Here is something else I would do since you say the temp gage reads around 195 under normal conditions. Take the temp gage sensor with the wires still connected and drop it in a cup of boiling water (just the sensor, not the wires too) and look at the gage. If it doesn't read right at 212, or REALLY close to that, then you know how far off your gage is. That could be a bad sensor but I'd bet on the gage being off.
The way to change the operating temp is to change the cooling system somehow. The easiest way to do that is to increase the amount of air passing through the radiator. More/bigger openings to allow air to enter and exit. Turning the fan on earlier than normal. Manually control when the fan runs.
The easiest of all those is changing when the fan runs. Either by installing a lower temp fan switch or with a switch inside that I control.
To recap, installing a 185 thermostat won't change the normal operating coolant temp. It will only change when the thermostat starts to open.

Yeah this is what I was getting at in one of my comments earlier in the thread. Just for clarification sake, I assume you mean that you need more air passing over the radiator rather than through the radiator. Air inside the cooling system is bad, of course
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Report this Post09-06-2013 01:53 PM Click Here to See the Profile for 4thfieroClick Here to Email 4thfieroSend a Private Message to 4thfieroEdit/Delete MessageReply w/QuoteDirect Link to This Post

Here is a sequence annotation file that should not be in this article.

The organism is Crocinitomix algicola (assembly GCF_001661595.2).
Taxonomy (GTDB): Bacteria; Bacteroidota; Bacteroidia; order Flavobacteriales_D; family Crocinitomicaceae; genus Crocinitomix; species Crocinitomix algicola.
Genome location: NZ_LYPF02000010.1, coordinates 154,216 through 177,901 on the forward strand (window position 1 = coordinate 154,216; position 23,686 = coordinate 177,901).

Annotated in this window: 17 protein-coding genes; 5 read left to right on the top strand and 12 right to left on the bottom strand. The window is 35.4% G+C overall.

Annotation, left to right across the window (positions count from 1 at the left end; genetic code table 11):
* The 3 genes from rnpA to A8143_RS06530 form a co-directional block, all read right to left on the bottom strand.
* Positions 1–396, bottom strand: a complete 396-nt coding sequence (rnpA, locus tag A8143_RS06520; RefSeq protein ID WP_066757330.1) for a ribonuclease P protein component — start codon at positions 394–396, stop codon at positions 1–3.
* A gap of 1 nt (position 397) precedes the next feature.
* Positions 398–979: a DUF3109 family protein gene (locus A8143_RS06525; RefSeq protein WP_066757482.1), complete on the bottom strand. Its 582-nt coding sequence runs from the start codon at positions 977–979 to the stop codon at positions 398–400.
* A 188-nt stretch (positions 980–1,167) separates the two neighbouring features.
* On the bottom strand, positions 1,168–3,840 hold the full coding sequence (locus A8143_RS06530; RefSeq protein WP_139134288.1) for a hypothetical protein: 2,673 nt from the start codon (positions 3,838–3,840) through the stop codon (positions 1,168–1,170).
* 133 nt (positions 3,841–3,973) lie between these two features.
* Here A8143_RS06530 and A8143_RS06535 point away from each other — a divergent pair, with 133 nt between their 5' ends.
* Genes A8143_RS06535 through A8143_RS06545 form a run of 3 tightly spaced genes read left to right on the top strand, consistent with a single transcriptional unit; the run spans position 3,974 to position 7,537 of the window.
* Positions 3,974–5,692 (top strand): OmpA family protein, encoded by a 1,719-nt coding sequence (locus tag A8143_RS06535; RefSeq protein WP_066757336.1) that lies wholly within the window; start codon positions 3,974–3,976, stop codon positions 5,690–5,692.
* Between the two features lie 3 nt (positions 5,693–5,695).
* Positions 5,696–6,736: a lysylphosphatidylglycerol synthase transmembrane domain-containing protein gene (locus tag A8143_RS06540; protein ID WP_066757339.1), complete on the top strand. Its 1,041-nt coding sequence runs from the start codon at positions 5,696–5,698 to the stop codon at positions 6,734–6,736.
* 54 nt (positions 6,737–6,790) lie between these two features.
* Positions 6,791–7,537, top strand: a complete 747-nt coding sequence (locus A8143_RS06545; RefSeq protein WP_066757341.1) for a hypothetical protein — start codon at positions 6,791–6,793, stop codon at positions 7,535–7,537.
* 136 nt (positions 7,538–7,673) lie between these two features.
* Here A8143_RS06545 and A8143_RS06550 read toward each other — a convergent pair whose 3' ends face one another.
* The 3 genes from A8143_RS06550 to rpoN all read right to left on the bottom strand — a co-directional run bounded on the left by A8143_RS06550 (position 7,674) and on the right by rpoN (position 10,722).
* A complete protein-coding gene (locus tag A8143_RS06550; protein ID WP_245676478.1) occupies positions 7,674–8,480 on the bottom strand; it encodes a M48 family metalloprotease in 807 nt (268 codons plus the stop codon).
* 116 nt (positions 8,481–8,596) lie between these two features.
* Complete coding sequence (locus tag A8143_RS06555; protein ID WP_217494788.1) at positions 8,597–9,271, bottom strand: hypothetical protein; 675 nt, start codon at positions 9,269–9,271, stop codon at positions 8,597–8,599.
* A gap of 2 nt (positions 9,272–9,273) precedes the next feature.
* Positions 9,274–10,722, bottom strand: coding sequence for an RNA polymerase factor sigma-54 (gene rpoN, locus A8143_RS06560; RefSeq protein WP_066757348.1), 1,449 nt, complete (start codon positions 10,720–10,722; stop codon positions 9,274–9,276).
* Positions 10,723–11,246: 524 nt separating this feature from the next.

Oh dear, seems to be lots of opinions on this topic....

Reason I asked is because, my engine temp while driving never went above the 1/4 mark. ususally stayed around the 1st or 2nd line BEFORE the /4 mark. I just rebuilt the car, and its the same engine, but now the gauge is all over the place, from 1/4 to 1/2 to 3/4 while sitting. then zooom back down to 1/4...

Im wondering wth? lol
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Report this Post09-06-2013 02:15 PM Click Here to See the Profile for Arns85GTClick Here to Email Arns85GTSend a Private Message to Arns85GTEdit/Delete MessageReply w/QuoteDirect Link to This Post
This could be your temperature gauge sending unit going south on you.

They are pricey, and inconsistent.

I use a digital meat thermometer to check against my cab readings. I can tell you that in my case, the dash temp gauge is about 40* out. I know this because my rad fan switch is a 180* and the meat thermometer agrees with it. At the same time the dash is reading 220*.

Best to test with an independent gauge on an old system.

Arn
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Report this Post09-06-2013 04:41 PM Click Here to See the Profile for n7vrzClick Here to Email n7vrzSend a Private Message to n7vrzEdit/Delete MessageReply w/QuoteDirect Link to This Post
Temperature swings could also mean air pockets in the coolant system. There are several threads on PFF about burping the coolant system. You could also look in the Ogre's cave. I'm sure he has something on the subject too.
If the system is properly filled and burped, then there are other problems that need to be looked at. But burped the coolant first. Sometimes it takes more than once to get all the air out.